Why Warren Buffett Invested in American Express (NYSE: AXP)

Why did Warren Buffett invest in American Express (NYSE: AXP)? In the mid-1960s, Buffett bought 5% of American Express with 40% of Buffett Partnership capital (approximately $13 million). The Warren Buffett American Express investment has generated spectacular returns for the Oracle of Omaha.

Founded in 1850 as a joint stock association and incorporated in 1965 as a New York corporation, American Express is a multinational financial services corporation best known for its credit card.

American Express has four major operating segments:

  1. U.S. Card Services – American Express has two major U.S. banking subsidiaries (Centurion Bank and AEBFSB). Its card business targets a premium customer case and strives to increase average spending per card instead of growth in mere number of cards. Its consumer travel business provides travel services and complements its core card business.
  2. International Card Services – this operating segment issues and manages the company’s charge and credit cards around the world.
  3. Global Commercial Services – this operating segment offers a comprehensive range of corporate card programs and business-to-business payment solutions.
  4. Global Network Merchant Services – this operating segment focuses on broadening the company’s merchant base. It offers point-of-sale, servicing and settlement and fraud prevention services.

American Express’s Competitive Advantage

American Express’s competitive advantage stems from two key areas: its ‘spend-centric’ business model, and its brand.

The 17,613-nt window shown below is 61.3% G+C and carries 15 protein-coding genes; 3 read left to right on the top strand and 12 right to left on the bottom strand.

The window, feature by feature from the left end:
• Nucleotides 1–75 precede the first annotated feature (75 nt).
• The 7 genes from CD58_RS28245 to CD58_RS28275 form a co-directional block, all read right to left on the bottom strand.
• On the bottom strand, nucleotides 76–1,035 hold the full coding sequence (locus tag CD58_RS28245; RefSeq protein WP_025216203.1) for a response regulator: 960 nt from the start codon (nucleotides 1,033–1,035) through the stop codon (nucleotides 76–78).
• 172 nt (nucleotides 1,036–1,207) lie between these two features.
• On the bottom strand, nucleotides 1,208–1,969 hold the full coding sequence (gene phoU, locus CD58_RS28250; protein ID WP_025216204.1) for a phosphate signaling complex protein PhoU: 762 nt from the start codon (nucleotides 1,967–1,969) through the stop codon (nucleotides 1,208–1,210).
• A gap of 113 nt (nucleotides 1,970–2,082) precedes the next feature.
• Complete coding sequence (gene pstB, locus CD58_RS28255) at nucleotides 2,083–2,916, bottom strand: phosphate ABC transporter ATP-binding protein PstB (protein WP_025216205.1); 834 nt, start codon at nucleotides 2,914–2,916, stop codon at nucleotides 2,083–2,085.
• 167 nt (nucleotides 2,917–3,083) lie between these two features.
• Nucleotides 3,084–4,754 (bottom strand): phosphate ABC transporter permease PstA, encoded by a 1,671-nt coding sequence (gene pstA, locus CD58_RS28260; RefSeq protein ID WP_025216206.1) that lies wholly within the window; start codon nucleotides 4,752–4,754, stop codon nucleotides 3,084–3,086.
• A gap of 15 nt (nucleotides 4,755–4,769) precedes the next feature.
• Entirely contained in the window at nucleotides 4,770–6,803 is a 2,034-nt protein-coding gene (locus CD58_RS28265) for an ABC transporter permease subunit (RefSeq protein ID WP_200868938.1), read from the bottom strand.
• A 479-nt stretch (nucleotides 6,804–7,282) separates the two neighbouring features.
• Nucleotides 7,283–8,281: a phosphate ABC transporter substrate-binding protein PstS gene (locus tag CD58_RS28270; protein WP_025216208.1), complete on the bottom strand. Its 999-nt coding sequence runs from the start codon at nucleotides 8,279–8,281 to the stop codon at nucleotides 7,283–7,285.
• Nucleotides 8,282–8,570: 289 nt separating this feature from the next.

AMEX’s Spend-centric business model

The company focuses on generating revenues primarily by increasing spending on its cards – finance charges and fees provide only asecondary source of income.

As American Express notes in its annual report, “average spending on our cards… is significantly higher on a per-card basis for us versus our competitors”. This means that American Express is more valuable to merchants, as it has a following of loyal customers that drive higher sales.

This generates a virtuous cycle that perpetuates the company’s competitive advantage: higher average spending per card allows American Express to earn premium discount rates, which combined with higher spending customers increases revenues for the company; the company can then invest in more attractive rewards and incentives for its customers, to generate an even stronger following.

Warren Buffett Liked the AMEX Brand

Few brand names are as globally recognized as the American Express brand name. Many published studies have rated the American Express brand as one of the world’s most valuable brands.

In 2011, Interbrand ranked American Express the 22nd most valuable brand in the world and estimated its brand value to be $14.97 billion. Similarly, Fortune ranked American Express among one of the 20 most admired companies in the world.

Warren Buffett’s Investment in American Express

The Warren Buffett American Express investment has paid off many times over, but when Buffett bought American Express, it was battered by an infamous salad-oil scandal, because of which American Express was held liable for $60 million in damages. Although this scandal had nothing to do with the business economics of American Express, Wall Street bailed for the exits. Buffett correctly recognized that the competitive advantage of American Express’s consumer monopolies was still very much intact and had nothing to do with the scandal. Indeed, the American Express credit card is honored in more than 180 countries around the world. The competitive advantages described above and the franchise value of the company was not impacted by the salad-oil scandal in any tangible way.

Thus, he proceeded to acquire 5% of American Express with 40% of his partnership’s capital at a cost of only $13 million.This investment has produced spectacular returns in hindsight.

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